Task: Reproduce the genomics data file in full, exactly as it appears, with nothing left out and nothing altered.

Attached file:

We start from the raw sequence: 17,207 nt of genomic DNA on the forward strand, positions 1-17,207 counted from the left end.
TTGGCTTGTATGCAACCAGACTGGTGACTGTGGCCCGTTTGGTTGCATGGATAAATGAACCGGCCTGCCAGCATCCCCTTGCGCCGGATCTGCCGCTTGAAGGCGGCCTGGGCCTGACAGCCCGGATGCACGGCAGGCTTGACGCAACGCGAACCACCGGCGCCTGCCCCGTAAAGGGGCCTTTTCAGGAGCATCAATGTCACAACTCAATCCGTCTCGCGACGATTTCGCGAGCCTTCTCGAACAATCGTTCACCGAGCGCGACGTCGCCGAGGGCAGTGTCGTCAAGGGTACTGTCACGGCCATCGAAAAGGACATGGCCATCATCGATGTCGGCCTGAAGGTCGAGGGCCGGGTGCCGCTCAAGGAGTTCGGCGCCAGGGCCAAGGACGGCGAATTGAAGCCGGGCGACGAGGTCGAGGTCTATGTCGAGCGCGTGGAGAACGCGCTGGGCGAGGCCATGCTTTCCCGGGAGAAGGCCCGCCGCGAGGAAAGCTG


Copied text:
We start from the raw sequence: 17,207 nt of genomic DNA on the forward strand, positions 1-17,207 counted from the left end.
TTGGCTTGTATGCAACCAGACTGGTGACTGTGGCCCGTTTGGTTGCATGGATAAATGAACCGGCCTGCCAGCATCCCCTTGCGCCGGATCTGCCGCTTGAAGGCGGCCTGGGCCTGACAGCCCGGATGCACGGCAGGCTTGACGCAACGCGAACCACCGGCGCCTGCCCCGTAAAGGGGCCTTTTCAGGAGCATCAATGTCACAACTCAATCCGTCTCGCGACGATTTCGCGAGCCTTCTCGAACAATCGTTCACCGAGCGCGACGTCGCCGAGGGCAGTGTCGTCAAGGGTACTGTCACGGCCATCGAAAAGGACATGGCCATCATCGATGTCGGCCTGAAGGTCGAGGGCCGGGTGCCGCTCAAGGAGTTCGGCGCCAGGGCCAAGGACGGCGAATTGAAGCCGGGCGACGAGGTCGAGGTCTATGTCGAGCGCGTGGAGAACGCGCTGGGCGAGGCCATGCTTTCCCGGGAGAAGGCCCGCCGCGAGGAAAGCTG